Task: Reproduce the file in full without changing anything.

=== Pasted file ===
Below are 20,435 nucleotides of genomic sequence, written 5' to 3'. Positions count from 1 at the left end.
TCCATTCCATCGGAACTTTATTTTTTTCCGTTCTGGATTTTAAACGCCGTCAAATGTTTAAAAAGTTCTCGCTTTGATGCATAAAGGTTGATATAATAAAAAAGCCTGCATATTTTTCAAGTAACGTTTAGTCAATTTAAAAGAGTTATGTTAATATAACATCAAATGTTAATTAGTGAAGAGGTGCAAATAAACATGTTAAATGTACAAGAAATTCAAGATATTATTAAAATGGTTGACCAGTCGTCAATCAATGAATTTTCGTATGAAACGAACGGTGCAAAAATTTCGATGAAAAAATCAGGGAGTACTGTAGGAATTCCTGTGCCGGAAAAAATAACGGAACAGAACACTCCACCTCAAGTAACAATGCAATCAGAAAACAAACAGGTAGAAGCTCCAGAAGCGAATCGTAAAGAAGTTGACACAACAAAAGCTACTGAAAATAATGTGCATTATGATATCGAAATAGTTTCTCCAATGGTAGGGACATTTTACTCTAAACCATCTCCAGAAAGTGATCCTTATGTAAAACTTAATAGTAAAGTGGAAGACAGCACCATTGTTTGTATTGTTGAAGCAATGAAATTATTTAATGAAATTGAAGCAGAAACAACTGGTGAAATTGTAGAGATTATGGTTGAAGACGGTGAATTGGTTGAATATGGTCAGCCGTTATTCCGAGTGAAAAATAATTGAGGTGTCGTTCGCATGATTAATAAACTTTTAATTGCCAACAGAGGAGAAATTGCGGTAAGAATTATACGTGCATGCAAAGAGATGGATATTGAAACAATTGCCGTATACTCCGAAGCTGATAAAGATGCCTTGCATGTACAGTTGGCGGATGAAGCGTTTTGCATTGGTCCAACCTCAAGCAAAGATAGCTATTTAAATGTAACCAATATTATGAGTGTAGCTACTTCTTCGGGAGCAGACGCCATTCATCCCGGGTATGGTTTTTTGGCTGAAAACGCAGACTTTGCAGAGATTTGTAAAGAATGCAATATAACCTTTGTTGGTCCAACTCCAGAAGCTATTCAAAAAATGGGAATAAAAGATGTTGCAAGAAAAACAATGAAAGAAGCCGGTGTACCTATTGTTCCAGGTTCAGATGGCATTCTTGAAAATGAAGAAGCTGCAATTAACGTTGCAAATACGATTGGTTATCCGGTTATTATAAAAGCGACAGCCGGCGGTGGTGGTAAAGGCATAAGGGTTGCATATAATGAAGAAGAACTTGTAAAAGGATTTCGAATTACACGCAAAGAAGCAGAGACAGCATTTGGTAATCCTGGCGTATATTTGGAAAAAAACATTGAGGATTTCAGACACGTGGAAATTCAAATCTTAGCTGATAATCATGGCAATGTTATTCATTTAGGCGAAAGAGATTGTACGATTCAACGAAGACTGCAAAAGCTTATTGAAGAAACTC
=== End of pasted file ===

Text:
Below are 20,435 nucleotides of genomic sequence, written 5' to 3'. Positions count from 1 at the left end.
TCCATTCCATCGGAACTTTATTTTTTTCCGTTCTGGATTTTAAACGCCGTCAAATGTTTAAAAAGTTCTCGCTTTGATGCATAAAGGTTGATATAATAAAAAAGCCTGCATATTTTTCAAGTAACGTTTAGTCAATTTAAAAGAGTTATGTTAATATAACATCAAATGTTAATTAGTGAAGAGGTGCAAATAAACATGTTAAATGTACAAGAAATTCAAGATATTATTAAAATGGTTGACCAGTCGTCAATCAATGAATTTTCGTATGAAACGAACGGTGCAAAAATTTCGATGAAAAAATCAGGGAGTACTGTAGGAATTCCTGTGCCGGAAAAAATAACGGAACAGAACACTCCACCTCAAGTAACAATGCAATCAGAAAACAAACAGGTAGAAGCTCCAGAAGCGAATCGTAAAGAAGTTGACACAACAAAAGCTACTGAAAATAATGTGCATTATGATATCGAAATAGTTTCTCCAATGGTAGGGACATTTTACTCTAAACCATCTCCAGAAAGTGATCCTTATGTAAAACTTAATAGTAAAGTGGAAGACAGCACCATTGTTTGTATTGTTGAAGCAATGAAATTATTTAATGAAATTGAAGCAGAAACAACTGGTGAAATTGTAGAGATTATGGTTGAAGACGGTGAATTGGTTGAATATGGTCAGCCGTTATTCCGAGTGAAAAATAATTGAGGTGTCGTTCGCATGATTAATAAACTTTTAATTGCCAACAGAGGAGAAATTGCGGTAAGAATTATACGTGCATGCAAAGAGATGGATATTGAAACAATTGCCGTATACTCCGAAGCTGATAAAGATGCCTTGCATGTACAGTTGGCGGATGAAGCGTTTTGCATTGGTCCAACCTCAAGCAAAGATAGCTATTTAAATGTAACCAATATTATGAGTGTAGCTACTTCTTCGGGAGCAGACGCCATTCATCCCGGGTATGGTTTTTTGGCTGAAAACGCAGACTTTGCAGAGATTTGTAAAGAATGCAATATAACCTTTGTTGGTCCAACTCCAGAAGCTATTCAAAAAATGGGAATAAAAGATGTTGCAAGAAAAACAATGAAAGAAGCCGGTGTACCTATTGTTCCAGGTTCAGATGGCATTCTTGAAAATGAAGAAGCTGCAATTAACGTTGCAAATACGATTGGTTATCCGGTTATTATAAAAGCGACAGCCGGCGGTGGTGGTAAAGGCATAAGGGTTGCATATAATGAAGAAGAACTTGTAAAAGGATTTCGAATTACACGCAAAGAAGCAGAGACAGCATTTGGTAATCCTGGCGTATATTTGGAAAAAAACATTGAGGATTTCAGACACGTGGAAATTCAAATCTTAGCTGATAATCATGGCAATGTTATTCATTTAGGCGAAAGAGATTGTACGATTCAACGAAGACTGCAAAAGCTTATTGAAGAAACTC